Positioning Advancement Services for a Campaign
It's the last day of the conference. Tom Chaves from Lehigh University is presenting on "Positioning Advancement Services for and in the Next Campaign." Using the opportunity for investment in advancement presented by a campaign, Tom's team was able to increase current staff salaries by 13.11% and grew the team by 33%. They project growing the entire advancement team by 40%.
Advancement Services must position ourselves relative to the overall mission of advancement -- state things in terms that resonate with non-operations staff. Tom'a team did internal and external surveys. If your leadership mentions other organizations as comparisons, use those a your benchmarks when you do your external surveys. Consider external validation -- bring in a consultant.
To drive investment in Advancement Services, start small and market your success. Tom started by changing job titles. For example, gift processors were called accounting coordinators, and were renamed advancement services coordinators. He also used all-staff meetings to explain Advancement Services and what they did. Rather than a stale PowerPoint, they created a fun YouTube video based on the office.
In 2008, Tom brought in an external consultant to evaluate perceptions of Advancement Services within the institution. This is also when they changed titles. Besides gift processors, they also changed "report writer" to "information analysts." In 2009, they became more proactive in how advancement services interacted with technology. The advancement staff overall was fairly siloed in their use of technology. Advancement Services started to insert themselves in conversations about technology use and acquisition, positioning themselves as the first point of contact for technology needs.
In 2010, they worked on reporting. All reports had been ad hoc, and could take up to 2 weeks. "Hopefully it was right, because who knows if they would remember why they requested it," Tom said. They were able to shift to a self-service reporting model. Eighty percent of their ad hoc reports are now self-service, so their analysts can focus on more interesting projects, not just list production.
Also in 2010, research moved into Advancement Services, and they did a wealth screening. They also started doing an analysis of their last campaign, which wrapped up in 2009.
This year, they began planning for how they would use technology in the next campaign. They did a lot of research and created a plan, a key component of campaign planning. A campaign plan was to presented to their board in June, and included the tech plan. They also used the AASP salary survey to show that staff were not compensated adequately. And they were approved to hire new staff.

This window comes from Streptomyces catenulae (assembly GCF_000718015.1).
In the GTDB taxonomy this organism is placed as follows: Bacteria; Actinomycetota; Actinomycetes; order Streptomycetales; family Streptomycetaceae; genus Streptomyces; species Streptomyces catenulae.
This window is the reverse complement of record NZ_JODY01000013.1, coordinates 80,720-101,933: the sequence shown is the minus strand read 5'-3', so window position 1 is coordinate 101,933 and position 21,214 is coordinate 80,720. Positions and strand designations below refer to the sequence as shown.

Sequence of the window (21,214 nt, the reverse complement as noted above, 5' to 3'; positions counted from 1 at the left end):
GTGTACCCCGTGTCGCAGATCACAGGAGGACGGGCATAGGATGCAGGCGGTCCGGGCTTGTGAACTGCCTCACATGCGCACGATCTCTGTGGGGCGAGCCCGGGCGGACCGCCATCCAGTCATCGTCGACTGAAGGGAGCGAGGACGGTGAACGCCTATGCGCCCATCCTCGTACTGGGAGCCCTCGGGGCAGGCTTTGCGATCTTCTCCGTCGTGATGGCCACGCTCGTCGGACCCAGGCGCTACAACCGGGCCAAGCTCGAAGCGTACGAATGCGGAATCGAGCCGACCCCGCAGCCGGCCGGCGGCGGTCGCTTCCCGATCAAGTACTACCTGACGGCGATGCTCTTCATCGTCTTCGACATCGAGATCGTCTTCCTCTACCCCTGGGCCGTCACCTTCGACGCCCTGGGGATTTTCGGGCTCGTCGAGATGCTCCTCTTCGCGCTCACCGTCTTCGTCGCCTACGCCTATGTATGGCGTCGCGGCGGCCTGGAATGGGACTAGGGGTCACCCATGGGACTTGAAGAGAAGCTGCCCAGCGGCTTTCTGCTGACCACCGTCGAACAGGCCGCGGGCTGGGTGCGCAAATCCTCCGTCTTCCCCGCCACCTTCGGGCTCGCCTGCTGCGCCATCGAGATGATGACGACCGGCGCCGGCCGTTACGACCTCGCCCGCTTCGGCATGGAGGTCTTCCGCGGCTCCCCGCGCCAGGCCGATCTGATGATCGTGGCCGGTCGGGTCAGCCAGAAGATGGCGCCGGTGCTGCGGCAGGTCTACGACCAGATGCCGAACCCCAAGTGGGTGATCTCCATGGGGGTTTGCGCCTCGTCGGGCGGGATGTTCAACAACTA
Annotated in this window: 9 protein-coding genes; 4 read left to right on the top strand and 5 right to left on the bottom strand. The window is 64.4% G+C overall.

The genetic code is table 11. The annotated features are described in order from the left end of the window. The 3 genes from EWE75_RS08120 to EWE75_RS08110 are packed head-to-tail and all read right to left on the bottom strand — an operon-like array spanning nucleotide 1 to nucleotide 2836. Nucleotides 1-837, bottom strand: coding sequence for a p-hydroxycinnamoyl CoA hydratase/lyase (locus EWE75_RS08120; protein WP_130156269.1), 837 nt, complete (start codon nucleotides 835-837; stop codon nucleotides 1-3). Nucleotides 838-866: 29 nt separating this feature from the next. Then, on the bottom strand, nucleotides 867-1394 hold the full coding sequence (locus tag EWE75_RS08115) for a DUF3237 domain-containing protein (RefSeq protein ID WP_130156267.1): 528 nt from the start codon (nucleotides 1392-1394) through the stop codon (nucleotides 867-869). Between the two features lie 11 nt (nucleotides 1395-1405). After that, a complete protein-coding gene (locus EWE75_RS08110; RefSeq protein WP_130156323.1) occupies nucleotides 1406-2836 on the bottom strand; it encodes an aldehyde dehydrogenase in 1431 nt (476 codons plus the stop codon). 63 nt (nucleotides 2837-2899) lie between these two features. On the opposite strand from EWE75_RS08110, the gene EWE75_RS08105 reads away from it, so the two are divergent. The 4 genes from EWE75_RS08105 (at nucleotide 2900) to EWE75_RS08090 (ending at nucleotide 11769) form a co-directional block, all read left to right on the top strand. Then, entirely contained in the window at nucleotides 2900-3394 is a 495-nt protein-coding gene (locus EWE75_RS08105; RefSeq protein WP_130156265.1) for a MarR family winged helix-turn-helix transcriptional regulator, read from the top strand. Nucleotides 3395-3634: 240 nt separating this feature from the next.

In 2012 they are focusing on new technology -- mobile access to data, analytics, proactive training. Tom also wants to create an Advancement Services "job family." Some of their jobs are in finance, some in development, and some in I.T. This change will allow for more of a career path for operations staff.
Lehigh's management team felt that technology should be s key part of their campaign, so he started with that buy-in. To create the plan, they formed a team including representatives from all aspects of advancement. They did a survey of internal staff to understand more about the advancement team's needs from operations. They also surveyed peer institutions. They identified 12, and received results from 8.
They defined the role of technology in a campaign as supporting the campaign to scale significantly by increasing efficiency without significantly increasing the size of the staff. They also did some visioning -- to be the internal organization that advancement staff seek out experts in technology. (Their vision statement is much longer; I'm definitely paraphrasing.) Tom positioned Advancement Services as the foundation of advancement, shifting the perception that operations are something off to the side.
(Side note: Tom recommends -- if you are presenting to a group, talk to each person individually ahead of time to get both buy-in and feedback.)
The key recommendations they formulated: replace reactive with proactive; employ a consultative model; and utilize project management discipline. They decided to accomplish this through adjusting their current staff alignment; hiring new staff; and creating a technology budget that would support key initiatives across advancement, by centralizing current technology spending.
He made a really nice matrix demonstrating reactive vs. proactive on a ten-point scale (1 - 5 being reactive and 6 - 10 being proactive). For each initiative (e.g. training and support), they defined what reactive looked like (training only when a need is clearly demonstrated) and proactive (full training schedule published in advance, monitoring), and rated themselves on the scale.
They also looked at how to employ a more consultative model. They key attributes their team needed: customer focus, proactive, analytical, providing training and support. They also realized that they can't do everything in-house, that they needed to be able to utilize external resources like consultants to accomplish some projects.
Tom made a Cartesian diagram, with budget and staff as the axes. In each coordinate, he put a car, e.g. High budget and high staff = Ferrari, low budget + low staff = Buick. This is a nice way to use a metaphor for senior staff to envision where they want the organization to be.
It's lovely to hear someone talk about marketing Advancement Services, a topic near and dear to my heart. This is one of my favorite parts of my job, and is so crucial. I think Advancement Services may be the only team in my workplace that's ever been accused of "over-communicating." It's so important -- what we do is complex and hard to understand. If we don't advocate for ourselves, few others will!